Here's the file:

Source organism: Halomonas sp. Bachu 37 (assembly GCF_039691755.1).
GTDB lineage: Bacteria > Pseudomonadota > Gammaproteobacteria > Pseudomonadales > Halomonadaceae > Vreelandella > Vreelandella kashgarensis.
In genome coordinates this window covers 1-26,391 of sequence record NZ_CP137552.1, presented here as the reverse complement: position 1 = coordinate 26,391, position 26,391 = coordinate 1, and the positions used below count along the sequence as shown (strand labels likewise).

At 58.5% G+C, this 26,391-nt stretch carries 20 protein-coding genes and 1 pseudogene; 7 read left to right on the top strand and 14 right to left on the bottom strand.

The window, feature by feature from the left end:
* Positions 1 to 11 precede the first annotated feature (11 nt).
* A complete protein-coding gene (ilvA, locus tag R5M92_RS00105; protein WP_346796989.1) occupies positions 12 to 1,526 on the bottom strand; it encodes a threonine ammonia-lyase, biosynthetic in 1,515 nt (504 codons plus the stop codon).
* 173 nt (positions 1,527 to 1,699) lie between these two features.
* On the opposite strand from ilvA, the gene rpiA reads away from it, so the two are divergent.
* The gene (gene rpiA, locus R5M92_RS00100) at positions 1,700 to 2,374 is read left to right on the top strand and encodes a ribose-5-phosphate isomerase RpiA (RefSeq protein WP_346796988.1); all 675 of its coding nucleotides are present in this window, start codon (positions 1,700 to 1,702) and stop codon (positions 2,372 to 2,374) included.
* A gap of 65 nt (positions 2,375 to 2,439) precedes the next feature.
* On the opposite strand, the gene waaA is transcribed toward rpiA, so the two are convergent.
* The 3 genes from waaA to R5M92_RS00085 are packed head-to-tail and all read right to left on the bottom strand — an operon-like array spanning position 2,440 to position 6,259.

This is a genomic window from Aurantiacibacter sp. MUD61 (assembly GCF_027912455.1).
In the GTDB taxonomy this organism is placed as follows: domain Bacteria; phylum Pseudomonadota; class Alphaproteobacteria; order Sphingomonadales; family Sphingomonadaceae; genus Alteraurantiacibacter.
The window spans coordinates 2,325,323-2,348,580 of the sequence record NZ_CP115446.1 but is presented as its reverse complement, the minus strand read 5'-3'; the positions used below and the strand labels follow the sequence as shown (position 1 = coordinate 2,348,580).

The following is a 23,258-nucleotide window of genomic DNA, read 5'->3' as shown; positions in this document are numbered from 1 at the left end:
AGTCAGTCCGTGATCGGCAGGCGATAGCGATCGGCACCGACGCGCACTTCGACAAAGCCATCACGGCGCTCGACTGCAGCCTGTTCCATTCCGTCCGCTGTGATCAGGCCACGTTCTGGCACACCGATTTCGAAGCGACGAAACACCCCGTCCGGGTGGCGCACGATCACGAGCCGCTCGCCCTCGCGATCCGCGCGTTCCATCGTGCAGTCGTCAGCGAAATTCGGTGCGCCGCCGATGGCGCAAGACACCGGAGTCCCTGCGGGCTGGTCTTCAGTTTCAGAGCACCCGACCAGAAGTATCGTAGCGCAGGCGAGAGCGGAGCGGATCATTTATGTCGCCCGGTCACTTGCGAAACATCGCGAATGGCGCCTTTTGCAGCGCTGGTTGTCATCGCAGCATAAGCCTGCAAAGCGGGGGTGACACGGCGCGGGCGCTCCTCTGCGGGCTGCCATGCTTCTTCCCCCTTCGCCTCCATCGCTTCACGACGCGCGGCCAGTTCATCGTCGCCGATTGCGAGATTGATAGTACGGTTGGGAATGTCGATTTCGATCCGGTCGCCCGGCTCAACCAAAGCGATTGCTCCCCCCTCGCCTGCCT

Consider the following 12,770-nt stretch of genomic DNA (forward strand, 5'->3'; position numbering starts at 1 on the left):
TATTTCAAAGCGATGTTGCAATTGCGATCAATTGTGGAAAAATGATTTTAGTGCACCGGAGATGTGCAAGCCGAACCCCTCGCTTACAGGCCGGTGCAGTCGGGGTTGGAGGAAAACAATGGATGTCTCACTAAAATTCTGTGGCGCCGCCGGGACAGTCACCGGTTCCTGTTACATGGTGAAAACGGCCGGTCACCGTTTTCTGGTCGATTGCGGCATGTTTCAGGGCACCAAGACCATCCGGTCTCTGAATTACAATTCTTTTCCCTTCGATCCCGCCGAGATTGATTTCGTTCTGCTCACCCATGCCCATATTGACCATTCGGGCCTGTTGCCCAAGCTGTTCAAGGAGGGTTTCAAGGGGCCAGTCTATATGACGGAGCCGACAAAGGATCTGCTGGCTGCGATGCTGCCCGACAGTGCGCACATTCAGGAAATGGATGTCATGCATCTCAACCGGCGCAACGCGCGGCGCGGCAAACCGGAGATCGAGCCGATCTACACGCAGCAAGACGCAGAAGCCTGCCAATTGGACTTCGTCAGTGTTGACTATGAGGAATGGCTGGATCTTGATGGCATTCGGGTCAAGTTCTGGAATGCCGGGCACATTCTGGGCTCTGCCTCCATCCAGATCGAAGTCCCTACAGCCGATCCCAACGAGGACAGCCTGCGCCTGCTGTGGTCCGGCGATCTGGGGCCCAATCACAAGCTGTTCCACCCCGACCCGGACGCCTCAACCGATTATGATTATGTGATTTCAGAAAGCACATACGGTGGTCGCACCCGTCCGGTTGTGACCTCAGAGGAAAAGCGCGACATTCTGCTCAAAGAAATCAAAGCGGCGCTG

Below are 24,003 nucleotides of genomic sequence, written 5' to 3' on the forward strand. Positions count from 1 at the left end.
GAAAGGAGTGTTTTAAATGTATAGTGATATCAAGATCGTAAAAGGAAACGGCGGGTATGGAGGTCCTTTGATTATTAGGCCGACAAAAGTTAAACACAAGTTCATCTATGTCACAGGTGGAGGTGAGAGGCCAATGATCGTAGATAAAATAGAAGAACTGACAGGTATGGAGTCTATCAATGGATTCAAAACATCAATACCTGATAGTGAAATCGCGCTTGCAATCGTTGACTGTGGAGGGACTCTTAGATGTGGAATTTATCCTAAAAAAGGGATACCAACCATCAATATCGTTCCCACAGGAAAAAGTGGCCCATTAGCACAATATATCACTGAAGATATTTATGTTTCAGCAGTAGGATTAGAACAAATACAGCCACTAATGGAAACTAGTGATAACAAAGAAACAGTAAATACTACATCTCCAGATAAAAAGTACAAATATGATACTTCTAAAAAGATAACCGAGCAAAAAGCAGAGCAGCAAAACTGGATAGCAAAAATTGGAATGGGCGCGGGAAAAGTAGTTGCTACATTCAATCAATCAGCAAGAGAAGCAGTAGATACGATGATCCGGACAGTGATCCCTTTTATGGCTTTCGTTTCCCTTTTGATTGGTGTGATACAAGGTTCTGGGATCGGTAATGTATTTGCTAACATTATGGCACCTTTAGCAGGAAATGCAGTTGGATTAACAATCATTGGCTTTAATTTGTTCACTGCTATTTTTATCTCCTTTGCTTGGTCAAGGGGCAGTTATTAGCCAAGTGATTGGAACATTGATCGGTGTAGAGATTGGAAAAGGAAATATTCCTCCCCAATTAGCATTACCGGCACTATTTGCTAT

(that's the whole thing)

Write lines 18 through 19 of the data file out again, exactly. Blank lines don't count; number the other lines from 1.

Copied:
AGTCAGTCCGTGATCGGCAGGCGATAGCGATCGGCACCGACGCGCACTTCGACAAAGCCATCACGGCGCTCGACTGCAGCCTGTTCCATTCCGTCCGCTGTGATCAGGCCACGTTCTGGCACACCGATTTCGAAGCGACGAAACACCCCGTCCGGGTGGCGCACGATCACGAGCCGCTCGCCCTCGCGATCCGCGCGTTCCATCGTGCAGTCGTCAGCGAAATTCGGTGCGCCGCCGATGGCGCAAGACACCGGAGTCCCTGCGGGCTGGTCTTCAGTTTCAGAGCACCCGACCAGAAGTATCGTAGCGCAGGCGAGAGCGGAGCGGATCATTTATGTCGCCCGGTCACTTGCGAAACATCGCGAATGGCGCCTTTTGCAGCGCTGGTTGTCATCGCAGCATAAGCCTGCAAAGCGGGGGTGACACGGCGCGGGCGCTCCTCTGCGGGCTGCCATGCTTCTTCCCCCTTCGCCTCCATCGCTTCACGACGCGCGGCCAGTTCATCGTCGCCGATTGCGAGATTGATAGTACGGTTGGGAATGTCGATTTCGATCCGGTCGCCCGGCTCAACCAAAGCGATTGCTCCCCCCTCGCCTGCCT

Consider the following 12,770-nt stretch of genomic DNA (forward strand, 5'->3'; position numbering starts at 1 on the left):